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Mathodology presents Three-Dimensions to Differentiating Mathematics Lessons

This two-day workshop focuses on how to break down math instruction during and after the lesson to support both struggling and advanced learners. Developing effective instructional strategies that allow teachers to fill in gaps and enrich thinking is key!

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# How can we differentiate instruction without putting more work on our plate?

Teachers do not have time to prepare multiple tasks and lessons to meet the needs of each student in the classroom. The key is giving an anchor task that all students can enter and knowing how to adjust the task based on our observations.

In this class, students were guided to use “Katell’s” method (aka-left to right strategy) to solve the problem 65 – 12. Notice how the student recorded their thinking process.

How can we differentiate with one task?

During the guided structure component of the lesson, teachers are observing and questioning students. This student demonstrates and can explain the left to right strategy. What comes next for this student? During our planning phase, we need to ask ourselves, “What can I do for the student that already knows the answer”? Looking at this student’s work, how can we deepen the mathematical understanding?

After listening to the student explain his thinking, the teacher commented, I can understand your verbal explanation, but your written work is confusing to me. I wonder why I am confused? The teacher then walked away, and the student grappled with the idea of equality. Differentiation is meeting the student where they are at and extending the learning.

Do not try to create more problems for students to practice. Plan your task thinking of what mistakes students typically make and how you can help extend the thinking. Use your observations to go deeper and differentiate!

What are other ways you could take the task 65 – 12 and extending the task? Share your thought below.

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# Is it possible?

Participants were asked at the 2017 Fall Mathodology Institute if it was possible to use the digits 0-6 only once to make a true statement?

Is it possible? Participants worked and worked and did not find a way to solve the problem with the given conditions. The teacher allowed the task to move on without closure for a purpose. When students work to become confident problem solvers we want them stating, “this is not possible, I have exhausted every situation.” Listen to their reasoning, and look for a systematic way to prove it is not possible. All too often we focus on finding the solution, and we can deepen the process and allow for practice when we alter the task.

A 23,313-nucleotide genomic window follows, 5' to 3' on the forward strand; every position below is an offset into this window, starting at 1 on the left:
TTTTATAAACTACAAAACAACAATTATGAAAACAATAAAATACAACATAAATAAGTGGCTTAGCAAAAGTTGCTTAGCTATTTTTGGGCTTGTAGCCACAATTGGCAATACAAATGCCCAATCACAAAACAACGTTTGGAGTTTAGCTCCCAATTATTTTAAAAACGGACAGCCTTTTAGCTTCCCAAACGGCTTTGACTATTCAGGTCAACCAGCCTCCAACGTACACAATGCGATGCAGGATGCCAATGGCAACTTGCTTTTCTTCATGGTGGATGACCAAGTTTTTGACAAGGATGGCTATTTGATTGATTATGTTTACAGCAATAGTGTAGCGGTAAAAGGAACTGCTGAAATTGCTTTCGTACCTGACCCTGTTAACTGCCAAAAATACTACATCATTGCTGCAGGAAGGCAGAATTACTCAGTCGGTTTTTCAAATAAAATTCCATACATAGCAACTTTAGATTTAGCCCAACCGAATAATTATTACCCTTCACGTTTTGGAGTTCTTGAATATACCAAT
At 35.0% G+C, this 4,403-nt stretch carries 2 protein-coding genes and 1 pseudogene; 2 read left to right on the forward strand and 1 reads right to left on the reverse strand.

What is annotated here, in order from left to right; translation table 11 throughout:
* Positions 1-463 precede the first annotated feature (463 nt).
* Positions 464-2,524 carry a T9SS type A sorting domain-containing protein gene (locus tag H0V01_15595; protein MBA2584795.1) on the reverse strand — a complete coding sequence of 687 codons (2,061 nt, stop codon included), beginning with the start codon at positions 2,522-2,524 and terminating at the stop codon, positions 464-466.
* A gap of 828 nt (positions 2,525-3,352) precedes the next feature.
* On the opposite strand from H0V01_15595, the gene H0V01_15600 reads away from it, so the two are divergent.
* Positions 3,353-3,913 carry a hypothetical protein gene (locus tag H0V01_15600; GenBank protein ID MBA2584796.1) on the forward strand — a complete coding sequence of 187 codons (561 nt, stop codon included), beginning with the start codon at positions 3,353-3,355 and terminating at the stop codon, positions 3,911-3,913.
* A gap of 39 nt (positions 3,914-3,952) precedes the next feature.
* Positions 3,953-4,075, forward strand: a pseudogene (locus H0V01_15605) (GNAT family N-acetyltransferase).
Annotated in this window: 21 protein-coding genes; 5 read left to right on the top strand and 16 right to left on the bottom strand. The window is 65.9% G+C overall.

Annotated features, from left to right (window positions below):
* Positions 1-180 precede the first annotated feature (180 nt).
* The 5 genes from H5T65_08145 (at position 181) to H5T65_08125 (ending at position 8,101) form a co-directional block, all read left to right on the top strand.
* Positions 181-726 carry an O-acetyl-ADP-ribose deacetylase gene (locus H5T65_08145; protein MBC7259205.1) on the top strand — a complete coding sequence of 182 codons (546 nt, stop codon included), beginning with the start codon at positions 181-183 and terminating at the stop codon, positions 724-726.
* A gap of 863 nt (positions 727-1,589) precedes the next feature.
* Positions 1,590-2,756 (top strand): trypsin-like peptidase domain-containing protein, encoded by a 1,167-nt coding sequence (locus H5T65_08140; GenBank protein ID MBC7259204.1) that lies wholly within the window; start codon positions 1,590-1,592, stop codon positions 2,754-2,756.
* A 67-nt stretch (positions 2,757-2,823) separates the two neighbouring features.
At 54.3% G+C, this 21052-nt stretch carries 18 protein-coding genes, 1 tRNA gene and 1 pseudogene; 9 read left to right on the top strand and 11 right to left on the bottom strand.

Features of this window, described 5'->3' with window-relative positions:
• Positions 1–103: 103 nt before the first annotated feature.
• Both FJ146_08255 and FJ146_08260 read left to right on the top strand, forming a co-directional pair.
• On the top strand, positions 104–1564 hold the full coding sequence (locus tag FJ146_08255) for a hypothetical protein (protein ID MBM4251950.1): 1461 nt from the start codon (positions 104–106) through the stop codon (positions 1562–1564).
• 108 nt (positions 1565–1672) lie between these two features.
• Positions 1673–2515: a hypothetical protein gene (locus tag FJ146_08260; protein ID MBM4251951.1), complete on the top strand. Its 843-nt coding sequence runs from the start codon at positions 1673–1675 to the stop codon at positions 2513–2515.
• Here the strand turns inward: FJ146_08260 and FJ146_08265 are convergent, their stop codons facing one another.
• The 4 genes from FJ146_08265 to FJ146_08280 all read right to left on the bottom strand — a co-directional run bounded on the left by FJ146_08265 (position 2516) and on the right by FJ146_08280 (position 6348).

Try giving a task where it is not possible and see how your students handle it. Follow-up by asking, “if it is not possible, can we change one of the symbols to make it a true statement?”

When we do not provide immediate closure, we allow students to continue to explore. Many participants emailed after the institute because they would not quit until they figured it out. Below are a few of the pictures they sent.

Great perseverance by participants who refused to give up?

This is what we want from students…next question for Shelly…can I change any symbol to make it a true statement? If so is there only one way?

Ok…..I’ve worked literally for hours and I’ve come to the conclusion that this problem is NOT possible. If the lesson was to teach us to let kids struggle so they work harder like a ???? I get it. I’ve done at least 100 fraction problems over the weekend. If you would’ve given us the answer I would’ve never thought about this problem again……but you’ve let us struggle and now it’s just painful. Please tell me it’s not possible

my sanity is at stake.

-Shelley

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# Grade 1 Task- Not enough information

At 2017 Mathodology Fall Institute participants worked on a task from think!Mathematics which required them to use the given shapes to make a composite figure. Figure C posed a problem for many. Is it possible? Participants worked and worked and did not find a way to solve the problem with the given shapes. The teacher allowed the task to move on without closure for a purpose. When students work to become confident problem solvers we want them stating, “Figure C is not possible with the given shapes. I would need an additional… to complete this shape.” We have built perseverance and another way to assess them. Do they know what to ask? “I need two more pieces of one shape.”

When we do not provide immediate closure, we allow students to continue to explore. Many participants emailed after the institute because they would not quit until they figured it out. Below are a few of the pictures they sent.

Try giving a task where there is not enough information and see how your students handle it. Will they be confident to state this is not possible, and know what to ask?

Great perseverance by participants who refused to give up?

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